Sessions / Webinar

Task-based teaching – but what about the grammar? #1379

Sat, May 15, 17:00-18:00 JST | Webinar

How did the world’s bi-lingual and plurilingual people learn the languages they speak? Were they taught or did they acquire them naturally? And how can task-based teaching help? I will show (by demonstrating a task in action) how a pre-task preparation phase and a three part task-based cycle (Task, Planning, Report) can enhance essential conditions for natural language learning both inside and outside the classroom. Interestingly, explicit grammar instruction is not an essential condition, but it has been shown that some focus on language form can help enhance learning.

But what do we mean by grammar? We used to see Grammar and Vocabulary as fairly separate entities. But insights gained from Corpus Linguistics reveal that the relationship is more of a cline, from word to phrase (fixed and partially fixed), collocation, pattern, class and structure. Communication is largely lexically-driven; after all, it is words and phrases that carry the meanings that learners will need to understand and express in order to become confident speakers. Knowledge of grammar can help them fine-tune if there is time and a need to do so. How to incorporate these insights into task-based teaching? I will show how the meaning-focussed text-based task cycle we began earlier can be followed by a range of different form-focussed activities that highlight and explore multiple aspects of grammar occurring in the texts and the task recordings that form the learner’s ‘pedagogic corpus’. Activities involve consciousness-raising, recall, extension, correction and consolidation. I will demonstrate various starting points: a single word or phrase, or a semantic field (e.g. topic-related phrases) that can help learners identify useful forms, build on them and extend their use into their personal repertoire of language appropriate for global communication.

Bio: Writer of several prize-winning books, Jane Willis worked extensively overseas as an English teacher and trainer before moving to Aston University’s Masters in TESOL programs. Now retired, she lives in the English Lake District and enjoys fell walking. She also teaches tai chi and is still quite active on the TBLT scene. See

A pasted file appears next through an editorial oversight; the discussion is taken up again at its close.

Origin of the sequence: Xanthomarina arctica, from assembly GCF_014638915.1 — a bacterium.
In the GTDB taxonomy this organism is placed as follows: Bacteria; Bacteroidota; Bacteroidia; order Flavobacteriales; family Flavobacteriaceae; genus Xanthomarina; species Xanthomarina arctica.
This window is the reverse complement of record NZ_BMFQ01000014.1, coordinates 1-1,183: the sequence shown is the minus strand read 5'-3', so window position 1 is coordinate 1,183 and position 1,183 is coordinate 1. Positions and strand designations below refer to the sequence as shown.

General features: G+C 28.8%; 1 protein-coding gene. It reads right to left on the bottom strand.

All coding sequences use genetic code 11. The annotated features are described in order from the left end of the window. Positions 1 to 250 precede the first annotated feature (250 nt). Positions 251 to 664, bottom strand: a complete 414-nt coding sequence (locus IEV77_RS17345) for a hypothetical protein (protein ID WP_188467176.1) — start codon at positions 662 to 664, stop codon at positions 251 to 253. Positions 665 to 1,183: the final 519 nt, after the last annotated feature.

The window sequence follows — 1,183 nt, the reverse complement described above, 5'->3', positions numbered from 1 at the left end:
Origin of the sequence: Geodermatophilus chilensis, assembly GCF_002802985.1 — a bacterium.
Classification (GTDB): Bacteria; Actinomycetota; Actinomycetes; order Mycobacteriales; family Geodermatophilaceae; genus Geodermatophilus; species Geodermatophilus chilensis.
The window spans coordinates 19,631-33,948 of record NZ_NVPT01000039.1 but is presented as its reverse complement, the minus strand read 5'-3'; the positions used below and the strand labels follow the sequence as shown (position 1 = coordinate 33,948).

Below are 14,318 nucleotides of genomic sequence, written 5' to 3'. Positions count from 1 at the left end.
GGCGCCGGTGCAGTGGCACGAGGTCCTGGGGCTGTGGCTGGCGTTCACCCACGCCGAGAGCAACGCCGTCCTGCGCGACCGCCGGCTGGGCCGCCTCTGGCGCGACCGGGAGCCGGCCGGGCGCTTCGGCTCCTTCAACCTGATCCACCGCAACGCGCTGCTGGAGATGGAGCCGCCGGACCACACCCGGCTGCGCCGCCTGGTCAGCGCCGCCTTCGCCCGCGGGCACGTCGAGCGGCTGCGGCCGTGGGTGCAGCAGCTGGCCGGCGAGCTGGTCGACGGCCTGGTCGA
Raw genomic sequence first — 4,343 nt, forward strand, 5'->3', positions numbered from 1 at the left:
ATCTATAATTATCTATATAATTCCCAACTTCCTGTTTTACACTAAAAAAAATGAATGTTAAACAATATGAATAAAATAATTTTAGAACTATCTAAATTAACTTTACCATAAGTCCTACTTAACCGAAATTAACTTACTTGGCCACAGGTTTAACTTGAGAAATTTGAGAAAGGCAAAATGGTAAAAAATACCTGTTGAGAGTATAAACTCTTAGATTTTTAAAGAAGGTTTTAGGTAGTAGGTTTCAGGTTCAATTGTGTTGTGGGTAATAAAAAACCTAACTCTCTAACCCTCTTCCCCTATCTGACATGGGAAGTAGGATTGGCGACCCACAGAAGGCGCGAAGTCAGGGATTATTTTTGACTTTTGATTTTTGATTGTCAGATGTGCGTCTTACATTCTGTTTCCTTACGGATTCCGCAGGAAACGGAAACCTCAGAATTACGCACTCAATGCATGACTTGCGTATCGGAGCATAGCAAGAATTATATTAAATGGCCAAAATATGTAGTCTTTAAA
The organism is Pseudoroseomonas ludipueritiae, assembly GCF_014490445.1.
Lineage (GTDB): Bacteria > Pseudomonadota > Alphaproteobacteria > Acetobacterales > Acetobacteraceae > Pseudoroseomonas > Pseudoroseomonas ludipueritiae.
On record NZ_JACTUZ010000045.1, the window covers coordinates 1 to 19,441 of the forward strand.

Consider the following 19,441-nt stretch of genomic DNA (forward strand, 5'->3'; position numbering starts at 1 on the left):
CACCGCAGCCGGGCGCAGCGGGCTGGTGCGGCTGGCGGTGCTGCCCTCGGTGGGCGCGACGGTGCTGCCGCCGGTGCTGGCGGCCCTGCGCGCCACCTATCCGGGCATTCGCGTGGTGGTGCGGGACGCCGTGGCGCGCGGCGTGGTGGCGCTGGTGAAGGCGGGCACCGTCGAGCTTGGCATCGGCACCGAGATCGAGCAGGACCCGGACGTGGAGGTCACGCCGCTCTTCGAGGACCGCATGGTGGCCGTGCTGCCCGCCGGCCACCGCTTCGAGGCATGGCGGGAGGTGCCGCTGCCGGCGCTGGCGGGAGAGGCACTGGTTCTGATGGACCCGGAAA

This plenary is sponsored by JALT Task-Based Learning SIG.

Local and Global Perspectives: Plurilingualism and Multilingualism - Trends and Needs / Closing Ceremony #1501

Sun, May 16, 15:15-17:00 JST | Webinar

The panel discussion at PanSIG 2021 aims to address the conference theme in relation to foreign language education in Japan. We invited four experts who are teaching and researching in Japan to contribute and discuss this issue from their perspective of research, practice and experience. PanSIG 2021 Panel discussion invited guest speakers are: Fumiko Kurihara (Chuo University), Tomokazu Ishikawa (Tamagawa University), Paula Martinez-Sires (Nihon University), Alexandra Shaitan (JALT Bilingual SIG). Interlocutor/moderator: Mehrasa Alizadeh (Osaka University).

In Japan the insular attitude to one culture one language is often stressed yet Japan has quite a diversity throughout its regions. Japan is an international oriented country, globally connected, with the Japanese passport most valuable to travelling to 193 countries (Japan Times April 16th, 2021). There had been efforts by the Ministry of Education, Culture, Science and Technology Japan (MEXT) to internationalize, globalize its educational system, yet there are still pitfalls regarding the level of foreign language proficiency mostly related to English (MEXT uses foreign languages but this is understood often as English (American English)). At the same time Japanese as a foreign language had been getting more attention, English only programs established to attract students from other countries, foreign scholars were invited teaching Japanese culture, history etc. The integration of a needed workforce from other countries (mostly from Asian countries, South-America) is acknowledged more and more as a demanding task, Japan becoming a tourist spot with more than 30 Million visitors in 2019. This is reflected in the research and topics of many studies and conferences. Namely, JACTFL (Japan Council on the Teaching of Foreign Languages, 日本外国語教育推進機構) is putting the plurilingual (複言語) and multilingual (多言語) language education in the center of its agenda, backed by the Japan Association of Language Policy (JALP). PanSIG 2021 is a conference organized by JALT Special Interest Groups (SIGs) and this theme was chosen to shed light on JALT as the Japan Association for Language Teaching having many SIGs with topics related to the plurilingual individuum and the multilingual environment (society, classroom), teaching language and languages: Other Language Educators SIG, Bilingual SIG, Global Issues in Language Education SIG, CEFR & LP SIG, Intercultural Communication in Language Education SIG, Learner Development SIG, Teacher Helping Teachers SIG, Japanese as a Second Language SIG, Teaching Young Learners SIG, Study Abroad SIG and more.

Closing Ceremony #1615

Sun, May 16, 16:45-17:00 JST | Webinar

This follows on from the panel discussion.